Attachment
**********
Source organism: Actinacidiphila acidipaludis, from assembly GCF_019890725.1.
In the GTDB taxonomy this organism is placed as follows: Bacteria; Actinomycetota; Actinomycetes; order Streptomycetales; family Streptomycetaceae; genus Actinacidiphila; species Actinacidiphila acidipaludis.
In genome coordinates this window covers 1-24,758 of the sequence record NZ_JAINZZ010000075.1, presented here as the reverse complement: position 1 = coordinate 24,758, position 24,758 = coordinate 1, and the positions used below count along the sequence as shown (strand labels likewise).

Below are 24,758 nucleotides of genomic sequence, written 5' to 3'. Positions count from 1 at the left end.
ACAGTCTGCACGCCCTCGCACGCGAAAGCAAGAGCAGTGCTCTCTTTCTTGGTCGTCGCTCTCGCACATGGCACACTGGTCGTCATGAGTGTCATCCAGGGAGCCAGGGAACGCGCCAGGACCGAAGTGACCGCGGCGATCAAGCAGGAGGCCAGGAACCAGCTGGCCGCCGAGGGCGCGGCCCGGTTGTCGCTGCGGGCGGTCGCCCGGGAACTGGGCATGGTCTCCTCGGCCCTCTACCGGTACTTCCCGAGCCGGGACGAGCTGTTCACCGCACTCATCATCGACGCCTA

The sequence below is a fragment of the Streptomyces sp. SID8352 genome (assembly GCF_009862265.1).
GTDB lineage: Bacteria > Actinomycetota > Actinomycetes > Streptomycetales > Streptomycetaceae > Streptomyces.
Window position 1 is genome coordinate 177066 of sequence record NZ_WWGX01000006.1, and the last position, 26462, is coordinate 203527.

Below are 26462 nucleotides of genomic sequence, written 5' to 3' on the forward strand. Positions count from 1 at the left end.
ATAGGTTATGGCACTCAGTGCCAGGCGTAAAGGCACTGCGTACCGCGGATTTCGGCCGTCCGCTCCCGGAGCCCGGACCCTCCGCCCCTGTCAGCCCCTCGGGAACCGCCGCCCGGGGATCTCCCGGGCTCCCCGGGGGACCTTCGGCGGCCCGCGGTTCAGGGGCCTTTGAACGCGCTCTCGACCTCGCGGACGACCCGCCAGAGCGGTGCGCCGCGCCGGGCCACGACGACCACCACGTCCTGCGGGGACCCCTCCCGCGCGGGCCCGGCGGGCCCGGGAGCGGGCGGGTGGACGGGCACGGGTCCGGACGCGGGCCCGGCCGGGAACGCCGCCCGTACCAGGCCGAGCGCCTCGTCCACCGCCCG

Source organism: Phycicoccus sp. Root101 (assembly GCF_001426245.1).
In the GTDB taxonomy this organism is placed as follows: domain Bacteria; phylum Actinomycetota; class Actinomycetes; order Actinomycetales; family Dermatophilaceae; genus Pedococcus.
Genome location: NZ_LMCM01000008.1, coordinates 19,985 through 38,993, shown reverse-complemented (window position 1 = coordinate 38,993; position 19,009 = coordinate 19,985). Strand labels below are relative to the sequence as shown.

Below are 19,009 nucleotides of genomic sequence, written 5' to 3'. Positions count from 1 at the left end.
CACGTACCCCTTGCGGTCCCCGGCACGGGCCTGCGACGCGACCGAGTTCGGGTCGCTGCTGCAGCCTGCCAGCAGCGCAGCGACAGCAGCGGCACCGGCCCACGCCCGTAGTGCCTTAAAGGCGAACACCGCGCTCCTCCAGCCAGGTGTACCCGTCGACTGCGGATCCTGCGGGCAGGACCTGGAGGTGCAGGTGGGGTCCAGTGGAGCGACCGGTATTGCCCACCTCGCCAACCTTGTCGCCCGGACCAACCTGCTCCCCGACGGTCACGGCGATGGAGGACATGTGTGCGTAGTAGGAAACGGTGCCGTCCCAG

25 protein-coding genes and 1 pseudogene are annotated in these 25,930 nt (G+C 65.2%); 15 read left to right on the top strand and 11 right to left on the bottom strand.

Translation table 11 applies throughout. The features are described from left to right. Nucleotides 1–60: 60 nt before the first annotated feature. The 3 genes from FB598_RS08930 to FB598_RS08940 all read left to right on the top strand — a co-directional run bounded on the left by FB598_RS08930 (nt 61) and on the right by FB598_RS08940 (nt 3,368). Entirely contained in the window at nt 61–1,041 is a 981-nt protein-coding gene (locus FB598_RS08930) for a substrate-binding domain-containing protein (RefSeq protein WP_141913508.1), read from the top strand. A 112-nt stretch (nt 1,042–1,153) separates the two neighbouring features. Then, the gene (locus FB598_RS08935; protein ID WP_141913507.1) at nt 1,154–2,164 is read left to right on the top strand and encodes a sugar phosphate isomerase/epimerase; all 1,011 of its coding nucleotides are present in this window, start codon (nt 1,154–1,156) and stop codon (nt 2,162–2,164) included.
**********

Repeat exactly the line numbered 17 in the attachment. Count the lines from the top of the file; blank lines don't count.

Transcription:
Translation table 11 applies throughout. The features are described from left to right. Nucleotides 1–60: 60 nt before the first annotated feature. The 3 genes from FB598_RS08930 to FB598_RS08940 all read left to right on the top strand — a co-directional run bounded on the left by FB598_RS08930 (nt 61) and on the right by FB598_RS08940 (nt 3,368). Entirely contained in the window at nt 61–1,041 is a 981-nt protein-coding gene (locus FB598_RS08930) for a substrate-binding domain-containing protein (RefSeq protein WP_141913508.1), read from the top strand. A 112-nt stretch (nt 1,042–1,153) separates the two neighbouring features. Then, the gene (locus FB598_RS08935; protein ID WP_141913507.1) at nt 1,154–2,164 is read left to right on the top strand and encodes a sugar phosphate isomerase/epimerase; all 1,011 of its coding nucleotides are present in this window, start codon (nt 1,154–1,156) and stop codon (nt 2,162–2,164) included.